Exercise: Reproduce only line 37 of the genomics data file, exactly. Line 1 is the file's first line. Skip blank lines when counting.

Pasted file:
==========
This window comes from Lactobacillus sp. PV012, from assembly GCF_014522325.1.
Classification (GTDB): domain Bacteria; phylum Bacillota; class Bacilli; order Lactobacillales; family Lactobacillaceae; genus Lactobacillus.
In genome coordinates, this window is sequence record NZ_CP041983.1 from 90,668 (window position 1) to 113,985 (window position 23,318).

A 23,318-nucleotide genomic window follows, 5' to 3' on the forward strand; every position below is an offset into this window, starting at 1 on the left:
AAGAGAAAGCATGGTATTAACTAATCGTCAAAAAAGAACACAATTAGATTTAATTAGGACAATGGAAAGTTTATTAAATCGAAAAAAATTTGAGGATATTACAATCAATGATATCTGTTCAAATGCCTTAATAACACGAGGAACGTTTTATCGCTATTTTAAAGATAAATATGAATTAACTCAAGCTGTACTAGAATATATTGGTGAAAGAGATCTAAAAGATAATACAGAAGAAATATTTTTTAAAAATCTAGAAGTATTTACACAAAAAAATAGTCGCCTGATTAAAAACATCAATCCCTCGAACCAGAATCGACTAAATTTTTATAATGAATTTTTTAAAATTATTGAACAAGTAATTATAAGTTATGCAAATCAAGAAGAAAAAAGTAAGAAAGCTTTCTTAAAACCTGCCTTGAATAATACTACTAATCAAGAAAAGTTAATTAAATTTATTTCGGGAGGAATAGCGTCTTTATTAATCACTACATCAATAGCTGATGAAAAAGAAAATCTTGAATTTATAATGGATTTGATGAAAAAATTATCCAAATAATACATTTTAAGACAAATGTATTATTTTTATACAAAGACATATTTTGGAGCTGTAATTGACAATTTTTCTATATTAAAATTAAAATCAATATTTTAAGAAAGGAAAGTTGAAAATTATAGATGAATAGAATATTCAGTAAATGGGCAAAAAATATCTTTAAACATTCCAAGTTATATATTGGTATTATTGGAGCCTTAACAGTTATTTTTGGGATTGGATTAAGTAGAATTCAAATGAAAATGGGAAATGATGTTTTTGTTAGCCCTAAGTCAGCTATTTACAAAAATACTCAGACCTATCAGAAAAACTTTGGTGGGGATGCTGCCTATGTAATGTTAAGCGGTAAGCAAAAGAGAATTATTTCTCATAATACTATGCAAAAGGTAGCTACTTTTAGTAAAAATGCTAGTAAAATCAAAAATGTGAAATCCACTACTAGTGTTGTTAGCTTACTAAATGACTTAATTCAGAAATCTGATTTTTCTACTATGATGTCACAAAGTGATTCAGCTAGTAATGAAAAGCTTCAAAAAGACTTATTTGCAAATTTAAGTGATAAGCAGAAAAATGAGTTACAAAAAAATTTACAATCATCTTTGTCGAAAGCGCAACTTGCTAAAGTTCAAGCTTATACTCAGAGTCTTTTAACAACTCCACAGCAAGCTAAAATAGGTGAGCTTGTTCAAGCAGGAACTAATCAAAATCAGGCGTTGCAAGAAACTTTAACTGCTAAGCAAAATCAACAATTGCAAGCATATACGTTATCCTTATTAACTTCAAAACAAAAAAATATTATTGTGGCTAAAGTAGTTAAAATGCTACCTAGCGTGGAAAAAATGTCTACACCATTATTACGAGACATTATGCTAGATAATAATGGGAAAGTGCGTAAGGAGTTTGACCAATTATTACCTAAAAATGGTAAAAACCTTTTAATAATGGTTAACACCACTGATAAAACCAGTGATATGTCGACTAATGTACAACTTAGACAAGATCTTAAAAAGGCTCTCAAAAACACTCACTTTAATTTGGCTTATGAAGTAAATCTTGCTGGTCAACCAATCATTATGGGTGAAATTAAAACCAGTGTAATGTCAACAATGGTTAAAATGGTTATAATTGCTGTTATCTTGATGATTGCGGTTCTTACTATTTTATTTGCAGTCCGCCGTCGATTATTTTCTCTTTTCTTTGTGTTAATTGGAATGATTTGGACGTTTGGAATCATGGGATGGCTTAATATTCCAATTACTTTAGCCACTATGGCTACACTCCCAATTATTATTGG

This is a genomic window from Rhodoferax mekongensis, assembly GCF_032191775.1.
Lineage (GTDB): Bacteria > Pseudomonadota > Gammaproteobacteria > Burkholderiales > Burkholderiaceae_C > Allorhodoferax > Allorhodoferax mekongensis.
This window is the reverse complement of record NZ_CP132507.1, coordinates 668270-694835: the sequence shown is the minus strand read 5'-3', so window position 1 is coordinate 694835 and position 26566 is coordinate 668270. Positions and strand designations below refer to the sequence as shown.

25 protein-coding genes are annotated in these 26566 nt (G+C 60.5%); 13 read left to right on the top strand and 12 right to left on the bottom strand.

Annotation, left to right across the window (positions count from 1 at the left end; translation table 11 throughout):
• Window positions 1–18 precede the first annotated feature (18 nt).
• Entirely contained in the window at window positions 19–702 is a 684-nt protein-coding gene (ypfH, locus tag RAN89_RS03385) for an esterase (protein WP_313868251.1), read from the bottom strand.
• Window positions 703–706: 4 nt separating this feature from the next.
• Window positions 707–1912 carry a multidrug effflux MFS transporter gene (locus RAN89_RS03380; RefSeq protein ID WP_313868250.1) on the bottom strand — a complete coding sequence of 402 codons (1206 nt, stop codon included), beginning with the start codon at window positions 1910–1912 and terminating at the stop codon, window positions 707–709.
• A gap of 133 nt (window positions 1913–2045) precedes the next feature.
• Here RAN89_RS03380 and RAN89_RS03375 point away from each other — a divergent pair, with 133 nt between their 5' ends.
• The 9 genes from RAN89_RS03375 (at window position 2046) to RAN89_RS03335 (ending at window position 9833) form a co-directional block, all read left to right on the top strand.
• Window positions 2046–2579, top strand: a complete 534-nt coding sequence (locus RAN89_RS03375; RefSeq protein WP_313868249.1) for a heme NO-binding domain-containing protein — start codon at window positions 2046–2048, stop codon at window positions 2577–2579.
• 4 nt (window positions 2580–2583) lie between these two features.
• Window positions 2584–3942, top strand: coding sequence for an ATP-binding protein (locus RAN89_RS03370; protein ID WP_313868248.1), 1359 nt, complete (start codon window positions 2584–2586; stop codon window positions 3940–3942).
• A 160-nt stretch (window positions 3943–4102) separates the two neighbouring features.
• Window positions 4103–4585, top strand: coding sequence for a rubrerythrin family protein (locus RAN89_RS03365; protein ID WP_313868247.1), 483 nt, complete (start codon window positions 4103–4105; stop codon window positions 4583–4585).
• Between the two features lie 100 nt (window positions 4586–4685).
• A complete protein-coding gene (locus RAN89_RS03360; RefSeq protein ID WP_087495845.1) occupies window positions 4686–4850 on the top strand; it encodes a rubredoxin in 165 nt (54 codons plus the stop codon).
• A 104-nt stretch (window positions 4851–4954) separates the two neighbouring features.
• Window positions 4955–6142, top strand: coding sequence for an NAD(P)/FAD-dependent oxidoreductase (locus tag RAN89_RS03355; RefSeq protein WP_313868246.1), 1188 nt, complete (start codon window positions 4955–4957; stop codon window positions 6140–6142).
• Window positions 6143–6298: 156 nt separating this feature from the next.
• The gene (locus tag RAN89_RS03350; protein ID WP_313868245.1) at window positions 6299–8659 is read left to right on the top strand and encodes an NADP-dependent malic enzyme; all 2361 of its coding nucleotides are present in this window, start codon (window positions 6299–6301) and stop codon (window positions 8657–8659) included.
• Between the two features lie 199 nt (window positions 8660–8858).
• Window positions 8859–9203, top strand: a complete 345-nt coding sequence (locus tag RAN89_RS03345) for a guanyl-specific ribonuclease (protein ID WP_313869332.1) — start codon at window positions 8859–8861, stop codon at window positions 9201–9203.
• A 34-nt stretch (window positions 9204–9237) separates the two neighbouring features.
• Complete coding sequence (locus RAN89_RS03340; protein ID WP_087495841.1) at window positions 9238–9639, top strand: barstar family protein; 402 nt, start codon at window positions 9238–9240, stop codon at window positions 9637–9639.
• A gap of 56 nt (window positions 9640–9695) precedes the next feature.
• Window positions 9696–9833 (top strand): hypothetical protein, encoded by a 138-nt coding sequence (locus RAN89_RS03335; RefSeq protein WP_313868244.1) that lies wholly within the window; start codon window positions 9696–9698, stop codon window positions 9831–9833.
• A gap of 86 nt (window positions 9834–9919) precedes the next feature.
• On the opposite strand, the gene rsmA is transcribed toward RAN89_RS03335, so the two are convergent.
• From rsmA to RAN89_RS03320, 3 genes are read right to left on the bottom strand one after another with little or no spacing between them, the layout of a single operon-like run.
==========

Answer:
• From rsmA to RAN89_RS03320, 3 genes are read right to left on the bottom strand one after another with little or no spacing between them, the layout of a single operon-like run.